S.A.V.A.G.E. Inc., Savage, $6,000 — to help install handicapped accessible escape routes for assisted living residents and seniors.
Sanders County Community Development Corp., Thompson Falls, $5,250 — to complete a one-mile pedestrian trail along Highway 200, a first step in linking downtown Thompson Falls to Thompson Falls State Park.
Billings Preservation Society/Moss Mansion, Billings, $5,000 — to help update the old security system in the historic mansion, a major tourist draw in Billings.
Center for Children and Families, Billings, $2,100 — to help develop a social and academic training program for children, parents and teachers as a before- and after-school program.
Eugene Herman Scottish Rite Childhood Language Disorder Clinic, Billings, $10,000 — to support speech, language, occupational and physical therapy for children in need.
Watershed Education Network, Missoula, $9,000 — to support the organization’s mission of fostering knowledge, appreciation and awareness of watershed health through science and outreach, and provide a strong connection between the rivers and the people who live near them.
YWCA of Helena, $10,000 — to help expand the Women Initiating New Growth and Stability, a transitional housing program that provides housing, case management, referral to services, classes and individualized supportive services.
Three Forks Youth Recreation Task Force, Three Forks, $5,000 — to provide a variety of staff-supervised indoor and outdoor summer activities for children.
Western Sustainability Exchange, Livingston, $6,500 — to support the Young Entrepreneur Stewardship summer program, which teaches children business fundamentals, sustainable business practices and how to be good stewards. This summer program will focus on selling products at the Livingston Farmers Market.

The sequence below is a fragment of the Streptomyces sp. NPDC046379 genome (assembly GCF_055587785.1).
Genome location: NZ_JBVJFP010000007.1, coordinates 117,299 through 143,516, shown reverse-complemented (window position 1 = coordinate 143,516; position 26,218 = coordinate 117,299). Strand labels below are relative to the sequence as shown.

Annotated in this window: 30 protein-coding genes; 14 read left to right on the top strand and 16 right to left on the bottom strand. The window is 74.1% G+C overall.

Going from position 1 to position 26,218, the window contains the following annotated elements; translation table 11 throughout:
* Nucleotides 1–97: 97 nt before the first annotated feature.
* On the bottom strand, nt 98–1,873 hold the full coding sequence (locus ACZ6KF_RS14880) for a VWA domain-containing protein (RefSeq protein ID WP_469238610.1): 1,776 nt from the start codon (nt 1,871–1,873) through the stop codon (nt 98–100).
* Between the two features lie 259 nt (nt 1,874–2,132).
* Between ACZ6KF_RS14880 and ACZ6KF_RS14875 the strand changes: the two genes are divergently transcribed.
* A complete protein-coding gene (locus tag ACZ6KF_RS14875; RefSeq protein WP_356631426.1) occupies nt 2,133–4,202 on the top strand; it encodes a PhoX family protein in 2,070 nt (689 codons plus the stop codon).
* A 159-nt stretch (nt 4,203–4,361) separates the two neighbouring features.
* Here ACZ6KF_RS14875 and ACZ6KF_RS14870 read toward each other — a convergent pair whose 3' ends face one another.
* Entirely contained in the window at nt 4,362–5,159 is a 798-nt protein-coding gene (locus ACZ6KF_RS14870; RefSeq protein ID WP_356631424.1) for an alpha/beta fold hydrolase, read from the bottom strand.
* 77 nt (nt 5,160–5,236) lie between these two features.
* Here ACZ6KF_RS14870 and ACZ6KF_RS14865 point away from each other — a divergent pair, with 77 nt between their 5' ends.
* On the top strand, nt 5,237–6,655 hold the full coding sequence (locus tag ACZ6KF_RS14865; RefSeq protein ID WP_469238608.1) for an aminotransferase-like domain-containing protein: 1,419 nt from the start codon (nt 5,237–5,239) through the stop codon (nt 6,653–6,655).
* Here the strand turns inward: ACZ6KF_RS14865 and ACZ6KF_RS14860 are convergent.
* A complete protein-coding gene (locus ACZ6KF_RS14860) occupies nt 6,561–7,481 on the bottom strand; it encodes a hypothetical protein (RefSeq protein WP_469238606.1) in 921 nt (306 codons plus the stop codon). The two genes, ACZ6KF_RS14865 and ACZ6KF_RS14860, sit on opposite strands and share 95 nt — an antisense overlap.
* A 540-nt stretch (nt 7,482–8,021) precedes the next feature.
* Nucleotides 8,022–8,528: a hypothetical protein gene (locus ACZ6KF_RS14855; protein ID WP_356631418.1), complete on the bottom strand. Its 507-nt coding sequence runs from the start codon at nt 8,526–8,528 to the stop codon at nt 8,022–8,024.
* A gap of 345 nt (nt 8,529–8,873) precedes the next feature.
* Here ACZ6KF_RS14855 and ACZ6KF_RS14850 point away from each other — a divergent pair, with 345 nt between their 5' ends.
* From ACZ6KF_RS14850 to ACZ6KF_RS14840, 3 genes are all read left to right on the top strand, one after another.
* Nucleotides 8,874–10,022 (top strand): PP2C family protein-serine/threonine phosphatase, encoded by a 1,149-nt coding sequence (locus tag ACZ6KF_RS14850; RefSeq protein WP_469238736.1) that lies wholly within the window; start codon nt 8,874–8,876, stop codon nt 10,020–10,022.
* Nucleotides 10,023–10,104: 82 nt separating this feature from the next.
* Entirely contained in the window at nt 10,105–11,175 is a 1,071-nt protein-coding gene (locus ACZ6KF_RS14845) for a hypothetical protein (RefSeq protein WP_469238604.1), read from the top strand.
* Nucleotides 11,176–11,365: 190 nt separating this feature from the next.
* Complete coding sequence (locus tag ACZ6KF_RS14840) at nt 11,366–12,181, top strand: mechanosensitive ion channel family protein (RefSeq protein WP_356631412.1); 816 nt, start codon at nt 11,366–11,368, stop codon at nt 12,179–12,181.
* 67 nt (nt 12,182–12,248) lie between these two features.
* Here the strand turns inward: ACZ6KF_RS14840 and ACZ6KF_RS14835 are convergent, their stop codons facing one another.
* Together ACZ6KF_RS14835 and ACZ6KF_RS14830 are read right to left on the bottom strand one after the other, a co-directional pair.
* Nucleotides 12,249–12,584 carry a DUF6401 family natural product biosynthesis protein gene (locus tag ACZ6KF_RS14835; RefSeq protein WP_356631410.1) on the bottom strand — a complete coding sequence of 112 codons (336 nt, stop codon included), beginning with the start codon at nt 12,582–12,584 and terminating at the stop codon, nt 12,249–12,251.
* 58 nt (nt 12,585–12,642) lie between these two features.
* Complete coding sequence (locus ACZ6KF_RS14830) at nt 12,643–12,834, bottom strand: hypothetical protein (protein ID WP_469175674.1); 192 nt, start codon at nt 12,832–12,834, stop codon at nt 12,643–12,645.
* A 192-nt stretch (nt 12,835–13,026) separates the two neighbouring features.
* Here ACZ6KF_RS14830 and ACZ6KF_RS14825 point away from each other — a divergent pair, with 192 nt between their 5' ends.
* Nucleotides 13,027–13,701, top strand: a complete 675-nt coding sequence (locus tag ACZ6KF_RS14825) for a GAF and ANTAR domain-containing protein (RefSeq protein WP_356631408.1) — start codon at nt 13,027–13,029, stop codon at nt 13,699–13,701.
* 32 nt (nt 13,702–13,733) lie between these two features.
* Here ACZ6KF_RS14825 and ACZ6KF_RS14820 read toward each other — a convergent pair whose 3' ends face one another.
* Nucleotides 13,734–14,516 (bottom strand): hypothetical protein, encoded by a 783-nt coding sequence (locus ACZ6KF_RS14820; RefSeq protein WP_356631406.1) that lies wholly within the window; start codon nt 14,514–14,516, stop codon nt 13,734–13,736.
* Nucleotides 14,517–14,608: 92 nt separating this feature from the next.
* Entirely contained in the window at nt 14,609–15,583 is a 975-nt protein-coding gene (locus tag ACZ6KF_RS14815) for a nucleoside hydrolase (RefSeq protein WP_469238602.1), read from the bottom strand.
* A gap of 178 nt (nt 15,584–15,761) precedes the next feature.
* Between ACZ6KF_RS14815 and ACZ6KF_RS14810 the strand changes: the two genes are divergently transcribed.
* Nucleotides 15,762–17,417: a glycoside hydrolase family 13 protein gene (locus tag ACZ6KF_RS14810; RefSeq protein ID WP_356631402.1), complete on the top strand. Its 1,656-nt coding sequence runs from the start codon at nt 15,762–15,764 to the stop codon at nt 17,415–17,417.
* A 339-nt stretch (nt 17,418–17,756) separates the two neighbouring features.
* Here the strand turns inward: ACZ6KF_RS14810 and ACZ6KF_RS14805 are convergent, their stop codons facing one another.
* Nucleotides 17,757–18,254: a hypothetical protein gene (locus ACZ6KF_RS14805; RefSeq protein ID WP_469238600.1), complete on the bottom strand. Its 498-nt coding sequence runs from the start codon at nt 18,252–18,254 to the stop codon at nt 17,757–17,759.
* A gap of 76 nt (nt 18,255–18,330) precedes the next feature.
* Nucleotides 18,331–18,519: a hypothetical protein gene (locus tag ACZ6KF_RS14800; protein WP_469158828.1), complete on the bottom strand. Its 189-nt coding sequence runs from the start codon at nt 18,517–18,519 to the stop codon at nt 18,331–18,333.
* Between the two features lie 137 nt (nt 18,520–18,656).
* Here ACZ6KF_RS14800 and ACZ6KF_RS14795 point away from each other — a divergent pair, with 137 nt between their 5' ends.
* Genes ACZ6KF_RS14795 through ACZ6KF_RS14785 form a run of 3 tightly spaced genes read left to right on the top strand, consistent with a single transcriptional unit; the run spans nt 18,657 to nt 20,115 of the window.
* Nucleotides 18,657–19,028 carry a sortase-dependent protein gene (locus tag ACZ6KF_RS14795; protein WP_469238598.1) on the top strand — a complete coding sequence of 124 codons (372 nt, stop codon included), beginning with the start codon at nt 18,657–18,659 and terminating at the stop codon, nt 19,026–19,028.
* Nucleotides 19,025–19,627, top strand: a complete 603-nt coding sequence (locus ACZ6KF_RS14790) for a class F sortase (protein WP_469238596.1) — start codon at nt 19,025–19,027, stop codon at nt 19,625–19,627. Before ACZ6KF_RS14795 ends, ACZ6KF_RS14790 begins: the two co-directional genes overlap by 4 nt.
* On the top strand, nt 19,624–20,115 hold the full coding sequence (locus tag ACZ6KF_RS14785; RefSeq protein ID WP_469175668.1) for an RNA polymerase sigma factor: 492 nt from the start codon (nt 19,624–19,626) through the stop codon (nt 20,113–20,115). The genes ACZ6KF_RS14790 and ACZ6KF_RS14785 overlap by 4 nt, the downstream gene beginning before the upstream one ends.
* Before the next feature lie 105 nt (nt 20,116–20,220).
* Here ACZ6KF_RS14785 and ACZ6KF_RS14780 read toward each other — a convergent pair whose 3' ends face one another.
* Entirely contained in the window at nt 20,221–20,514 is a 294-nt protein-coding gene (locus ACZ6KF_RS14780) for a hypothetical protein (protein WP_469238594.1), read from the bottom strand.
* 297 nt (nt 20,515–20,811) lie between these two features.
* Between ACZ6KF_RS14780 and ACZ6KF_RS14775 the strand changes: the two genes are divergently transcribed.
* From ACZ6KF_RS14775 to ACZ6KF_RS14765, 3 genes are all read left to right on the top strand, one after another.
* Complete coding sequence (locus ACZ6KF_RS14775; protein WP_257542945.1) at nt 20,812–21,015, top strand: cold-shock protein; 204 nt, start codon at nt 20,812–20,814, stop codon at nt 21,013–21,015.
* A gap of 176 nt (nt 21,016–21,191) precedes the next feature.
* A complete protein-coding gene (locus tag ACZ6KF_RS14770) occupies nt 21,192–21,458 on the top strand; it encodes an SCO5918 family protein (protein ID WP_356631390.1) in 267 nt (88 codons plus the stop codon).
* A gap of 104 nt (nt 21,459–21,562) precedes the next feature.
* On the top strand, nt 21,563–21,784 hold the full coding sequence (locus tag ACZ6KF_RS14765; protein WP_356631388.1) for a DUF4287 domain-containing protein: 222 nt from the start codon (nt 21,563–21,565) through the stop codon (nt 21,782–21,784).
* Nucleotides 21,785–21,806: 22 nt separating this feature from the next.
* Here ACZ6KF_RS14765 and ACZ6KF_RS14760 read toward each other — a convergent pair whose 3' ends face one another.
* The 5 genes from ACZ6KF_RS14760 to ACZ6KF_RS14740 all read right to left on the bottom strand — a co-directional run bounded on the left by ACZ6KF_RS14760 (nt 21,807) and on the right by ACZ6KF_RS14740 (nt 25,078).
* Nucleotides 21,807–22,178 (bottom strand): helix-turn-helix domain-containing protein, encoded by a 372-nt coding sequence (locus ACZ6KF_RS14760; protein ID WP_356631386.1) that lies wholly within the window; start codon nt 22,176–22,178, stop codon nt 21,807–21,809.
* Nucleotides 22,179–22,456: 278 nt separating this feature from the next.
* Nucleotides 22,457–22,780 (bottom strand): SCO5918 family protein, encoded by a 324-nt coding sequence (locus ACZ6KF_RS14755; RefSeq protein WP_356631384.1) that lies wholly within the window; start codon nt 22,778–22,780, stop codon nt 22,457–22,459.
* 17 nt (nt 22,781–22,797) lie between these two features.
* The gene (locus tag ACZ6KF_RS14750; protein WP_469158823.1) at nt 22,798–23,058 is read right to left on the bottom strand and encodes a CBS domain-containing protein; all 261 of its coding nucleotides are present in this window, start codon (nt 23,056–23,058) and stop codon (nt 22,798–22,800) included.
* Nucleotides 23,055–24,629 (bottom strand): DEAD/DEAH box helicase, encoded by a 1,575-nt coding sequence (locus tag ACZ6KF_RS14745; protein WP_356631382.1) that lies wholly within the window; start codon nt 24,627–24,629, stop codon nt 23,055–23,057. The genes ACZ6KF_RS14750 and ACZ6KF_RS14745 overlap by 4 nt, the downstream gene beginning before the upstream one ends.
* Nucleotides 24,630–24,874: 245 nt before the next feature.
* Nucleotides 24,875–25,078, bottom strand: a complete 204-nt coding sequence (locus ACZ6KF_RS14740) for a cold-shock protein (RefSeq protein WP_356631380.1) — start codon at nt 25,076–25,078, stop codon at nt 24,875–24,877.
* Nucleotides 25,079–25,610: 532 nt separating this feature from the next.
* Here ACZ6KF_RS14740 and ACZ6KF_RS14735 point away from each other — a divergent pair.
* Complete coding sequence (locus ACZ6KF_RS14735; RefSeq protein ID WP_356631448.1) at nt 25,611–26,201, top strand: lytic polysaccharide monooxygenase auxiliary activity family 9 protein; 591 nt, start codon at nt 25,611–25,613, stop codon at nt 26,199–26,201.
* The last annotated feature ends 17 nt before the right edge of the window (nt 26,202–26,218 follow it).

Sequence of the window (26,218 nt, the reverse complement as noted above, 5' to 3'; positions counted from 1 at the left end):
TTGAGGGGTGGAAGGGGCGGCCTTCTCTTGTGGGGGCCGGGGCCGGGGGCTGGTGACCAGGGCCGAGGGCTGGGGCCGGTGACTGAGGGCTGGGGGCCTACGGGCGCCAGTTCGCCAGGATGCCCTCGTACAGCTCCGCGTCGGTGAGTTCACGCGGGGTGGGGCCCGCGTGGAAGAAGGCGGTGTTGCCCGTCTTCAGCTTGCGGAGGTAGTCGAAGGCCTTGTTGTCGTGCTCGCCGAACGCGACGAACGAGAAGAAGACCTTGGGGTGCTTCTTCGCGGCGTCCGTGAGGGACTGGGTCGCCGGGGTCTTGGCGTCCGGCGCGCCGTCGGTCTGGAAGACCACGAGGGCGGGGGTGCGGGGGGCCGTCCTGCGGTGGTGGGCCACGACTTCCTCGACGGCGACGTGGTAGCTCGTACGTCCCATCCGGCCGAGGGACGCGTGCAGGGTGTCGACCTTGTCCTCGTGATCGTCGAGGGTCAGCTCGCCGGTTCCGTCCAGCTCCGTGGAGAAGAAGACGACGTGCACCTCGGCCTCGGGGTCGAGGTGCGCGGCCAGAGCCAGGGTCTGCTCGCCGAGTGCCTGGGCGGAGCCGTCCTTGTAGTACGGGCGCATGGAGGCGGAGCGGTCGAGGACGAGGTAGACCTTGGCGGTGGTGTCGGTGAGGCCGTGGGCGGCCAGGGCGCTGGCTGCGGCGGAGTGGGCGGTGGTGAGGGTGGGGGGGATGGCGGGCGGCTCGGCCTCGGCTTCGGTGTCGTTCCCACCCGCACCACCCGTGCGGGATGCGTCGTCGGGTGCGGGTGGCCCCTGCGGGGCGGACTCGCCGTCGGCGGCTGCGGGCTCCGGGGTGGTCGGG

Wildhorse Sports Association, Plains, $10,000 — to help build an outdoor sport facility at the old Sanders County airport to accommodate teams of all ages for baseball, soccer and youth football.
Writing Coaches of Missoula, Missoula, $5,000 — to help defray coordinating and training costs for volunteer coaches who meet one-on-one with students in Missoula County schools and help them learn, think and write more clearly.
PPL Montana provides safe, reliable energy from coal-fired power plants at Colstrip and Billings, as well as 11 hydroelectric plants along West Rosebud Creek and the Missouri, Madison, Clark Fork and Flathead rivers. It has a combined generating capacity of more than 1,200 megawatts and has offices in Billings, Butte and Helena. PPL Montana and its 500 employees are dedicated to Montana and its communities, supporting educational, environmental and economic development programs across the state. PPL EnergyPlus operates a trading floor in Butte that markets and sells power for PPL Montana in wholesale and retail energy markets throughout the western United States. PPL Montana and PPL EnergyPlus are subsidiaries of PPL Corporation (NYSE: PPL).